I was away until Sunday night and had to work late on Monday, no time for extraneous baking. Instead, I thought I would share some photos from my Passover Seder with my family. We only had Seder one night, but it was quite a feast. Above is my family’s Seder plate. If you are unfamiliar with this plate, each item symbolizes a part of the story of the Jews exodus from Egypt. Not surprisingly, my people made each symbol edible and made sure to work snacks and booze into the Seder. We get cranky when we are hungry.
The first two bowls are filled with parsley and salt water. The dipping of a simple vegetable (parsley) into salt water (which represents tears) reflects the pain felt by the Jewish slaves in Egypt, who could only eat simple foods. (Apparently, us Jews required complicated and fancy food) Moving counter clockwise, next is the bitter herbs, symbolizing the bitterness and harshness of the slavery which the Jews endured in Egypt. In my family, we use horseradish.
Next is the lamb shank, which represents a lamb that was offered in the Temple in Jerusalem, then roasted and eaten as part of the meal on Seder night. Since the destruction of the Temple, the shank serves as a visual reminder of the Passover sacrifice, it is not eaten. The egg is another visual reminder of a second Passover sacrifice. Though it was originally also a roasted meat, it is now an egg because eggs symbolize mourning and are the first things served to mourners after a funeral (hmm, that is news to me). The egg is supposed to evoke mourning over the destruction of the Temple in Jerusalem and the fact that we can no longer offer Passover sacrifices.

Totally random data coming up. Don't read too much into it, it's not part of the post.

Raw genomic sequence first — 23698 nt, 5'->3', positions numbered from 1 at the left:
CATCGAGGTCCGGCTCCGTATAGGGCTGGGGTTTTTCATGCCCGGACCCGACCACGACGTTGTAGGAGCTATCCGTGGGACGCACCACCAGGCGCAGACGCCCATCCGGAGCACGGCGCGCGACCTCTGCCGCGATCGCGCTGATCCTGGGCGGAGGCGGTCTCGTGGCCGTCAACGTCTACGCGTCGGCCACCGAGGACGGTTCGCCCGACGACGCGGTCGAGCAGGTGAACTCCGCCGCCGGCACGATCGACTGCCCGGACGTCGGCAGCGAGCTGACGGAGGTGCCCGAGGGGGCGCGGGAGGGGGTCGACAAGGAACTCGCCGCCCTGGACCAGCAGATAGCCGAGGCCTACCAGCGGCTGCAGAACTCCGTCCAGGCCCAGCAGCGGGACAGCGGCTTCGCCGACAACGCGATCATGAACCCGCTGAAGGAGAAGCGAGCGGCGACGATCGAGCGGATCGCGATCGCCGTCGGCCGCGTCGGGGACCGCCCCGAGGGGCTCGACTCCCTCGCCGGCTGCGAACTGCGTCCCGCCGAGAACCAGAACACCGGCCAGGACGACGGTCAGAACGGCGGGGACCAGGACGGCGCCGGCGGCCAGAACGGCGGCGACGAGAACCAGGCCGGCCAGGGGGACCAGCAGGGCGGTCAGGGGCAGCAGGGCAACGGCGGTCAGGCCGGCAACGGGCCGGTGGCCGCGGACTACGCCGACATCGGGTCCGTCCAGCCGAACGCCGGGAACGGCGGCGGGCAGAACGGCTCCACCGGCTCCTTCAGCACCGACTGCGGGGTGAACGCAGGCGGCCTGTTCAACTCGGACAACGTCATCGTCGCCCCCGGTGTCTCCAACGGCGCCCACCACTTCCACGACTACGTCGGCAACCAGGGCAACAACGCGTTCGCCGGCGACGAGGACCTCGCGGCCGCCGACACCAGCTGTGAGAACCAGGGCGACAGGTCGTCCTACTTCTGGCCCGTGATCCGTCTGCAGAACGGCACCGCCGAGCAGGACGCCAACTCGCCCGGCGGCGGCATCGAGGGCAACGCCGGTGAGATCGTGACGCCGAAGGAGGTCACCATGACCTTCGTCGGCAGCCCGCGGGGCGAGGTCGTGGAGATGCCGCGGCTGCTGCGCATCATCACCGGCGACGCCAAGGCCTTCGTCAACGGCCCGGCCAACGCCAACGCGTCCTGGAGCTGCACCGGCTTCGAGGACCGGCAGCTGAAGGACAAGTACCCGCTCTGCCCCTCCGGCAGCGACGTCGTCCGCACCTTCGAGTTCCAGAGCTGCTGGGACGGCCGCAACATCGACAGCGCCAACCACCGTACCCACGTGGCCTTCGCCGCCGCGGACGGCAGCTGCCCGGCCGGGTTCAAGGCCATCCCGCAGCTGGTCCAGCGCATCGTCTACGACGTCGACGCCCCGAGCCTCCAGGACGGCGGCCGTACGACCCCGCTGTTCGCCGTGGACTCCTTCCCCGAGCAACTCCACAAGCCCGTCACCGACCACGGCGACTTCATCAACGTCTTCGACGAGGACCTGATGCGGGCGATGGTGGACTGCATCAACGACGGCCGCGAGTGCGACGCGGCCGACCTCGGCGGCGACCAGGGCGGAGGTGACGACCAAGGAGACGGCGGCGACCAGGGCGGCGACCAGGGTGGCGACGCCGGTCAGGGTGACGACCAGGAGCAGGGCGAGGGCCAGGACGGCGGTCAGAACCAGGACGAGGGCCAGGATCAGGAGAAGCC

Last, but certainly not least, is the most delicious part of the Seder plate. Charoset [pronounced: ḥărōset], is a mixture of apples, nuts, cinnamon, and sweet red wine, and it symbolizes the mortar the slaves had to use to build storehouses in Egypt. It is delicious (not the storehouses).
In the middle of the plate is a cup of wine for the Prophet Elijah. This is really the most ridiculous part of the Seder. When we were kids, my parents actually went through this charade of opening the front door and saying “okay Elijah, come on in” and then my father and grandfather and uncles would proceed to ungracefully and blatantly bump the table with their hips to make it look like the Prophet Elijah was drinking from our cup. Really guys? (Note to my parents – we never believed this.)
Every major Jewish holiday in my family requires a ridiculous feast. Even on Yom Kippur (The Day of Atonement and Fasting), when most people eat lighter fare to break their fast like bagels, cream cheese and fish, we stuff our faces with various meats and kugels. The heavier the food, the better. If we all don’t have stomach aches after dinner, then all is not right with the world.
I took a bunch of pictures of the food my mom made. She worked her ass off all week to feed the 18 people who came to our house.
My Dad carving the turkey:
Platter of turkey:
Leek and potato kugel (this was buttery & delicious):
Some sort of roasted yams with apricot glaze. This was a new recipe, and the consensus was “yuck”.
Roasted carrots and parsnips – yummy!
And, of course, the famous brisket. This is so good, and you can find the recipe here.
A private bowl of Charoset that I snuck out of the fridge for me and my sister:
Also featured on my plate: matzah meal stuffing (doesn’t sound good but is actually very tasty), and my grandma’s fresh cranberry sauce with chopped nuts and segmented oranges. If you look close you can see that there is actually some turkey hiding under my mound of cranberry sauce. I like cranberry sauce.
Some of dessert – that is a plate of my mom’s mandel bread, homemade coconut macaroons, and chocolate chip cake. Not pictured is a flourless chocolate cake with strawberry sauce that I made, which I will post about later.